What was my point again???

Oh. Yeah. So I don't always treat my commenters with the respect I ought to...not because I don't appreciate them but because I don't expect a dialogue between just the two of us. However, I do think of my blog as a conversation and not just me spouting my ramblings and blasphemy all over the walls of my cozy cubby on the internet (I have a glorious window though even if it is small) thinking no one else is reading or caring if they do. I do care. And I would, if I decided to (which seems unlikely), tell you all I was leaving and give you hugs - I'm a hugger - before I set off to sound my "barbaric yawps over the roofs of the world."

So...I'm asking you. How do you treat comments? Do you think of your blog as a conversation (even if no one comments) or a one-(wo)man show? If you view it as a conversation, do you or don't you feel obligated to appropriately punctuate the end/long-term break of your blog with a statement of "don't worry, I'm going away/taking a break/I'm [fill in the blank]"?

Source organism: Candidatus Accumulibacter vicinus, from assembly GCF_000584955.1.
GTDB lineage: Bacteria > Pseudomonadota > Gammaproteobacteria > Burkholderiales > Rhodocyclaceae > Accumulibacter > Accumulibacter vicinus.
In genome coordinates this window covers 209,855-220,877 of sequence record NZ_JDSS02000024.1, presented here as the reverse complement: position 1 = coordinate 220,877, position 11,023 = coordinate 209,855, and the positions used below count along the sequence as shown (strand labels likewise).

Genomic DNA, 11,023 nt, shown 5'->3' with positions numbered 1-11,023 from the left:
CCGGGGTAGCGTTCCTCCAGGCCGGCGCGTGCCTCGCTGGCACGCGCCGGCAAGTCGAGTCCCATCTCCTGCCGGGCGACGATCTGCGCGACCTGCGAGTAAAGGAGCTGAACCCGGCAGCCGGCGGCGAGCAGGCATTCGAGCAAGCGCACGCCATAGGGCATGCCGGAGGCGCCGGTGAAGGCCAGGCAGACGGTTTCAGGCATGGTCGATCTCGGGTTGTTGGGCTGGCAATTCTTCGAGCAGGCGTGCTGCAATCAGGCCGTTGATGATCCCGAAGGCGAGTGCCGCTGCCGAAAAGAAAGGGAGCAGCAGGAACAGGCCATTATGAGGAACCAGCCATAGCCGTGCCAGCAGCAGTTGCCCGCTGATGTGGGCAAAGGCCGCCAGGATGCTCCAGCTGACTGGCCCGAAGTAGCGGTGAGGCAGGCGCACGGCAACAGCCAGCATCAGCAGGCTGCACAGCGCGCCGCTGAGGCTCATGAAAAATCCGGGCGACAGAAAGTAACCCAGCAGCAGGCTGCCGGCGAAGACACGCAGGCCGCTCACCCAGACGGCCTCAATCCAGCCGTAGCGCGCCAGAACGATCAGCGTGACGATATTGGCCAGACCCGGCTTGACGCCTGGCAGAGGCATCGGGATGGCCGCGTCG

I believe Finger is on to something but, for now, it's a hypothesis. I'd like proof to formulate my theory - which would be a lot less dry than Weber's theory of economics...at least, I think.

Just so you know, while it'll not be interpretative dance, tomorrow I might draw illustrations for you.  This should terrify you. Vinny, the cat, likes my drawings about as much as he likes my dancing.

Case in point:

Me being attacked by spiders. I am, in reality, much fatter than this.

I (am potentially getting ready to break said) promise I will not be blogging about blogging.

10 comments:

NGS said...

I do think of my blog as a conversation, even though I am the only one conversating most of the time!! I run on the Blogger platform and responding to comments is one reason I've contemplated switching (although I've been contemplating for years, so I think the inertia might hold on for some time still). I usually respond in my comments section, but I also try to find a blogger's email and email them if I really want them to remain in the conversation, especially if they've asked a question or written something more than "boy are you a fabulous and wonderful author" or "I hate your site design."

Sometimes I do go back to blogs to see if my comment has been responded to, but not always. But if someone does email me, I will usually go back to the original post to see what else happened in the comments.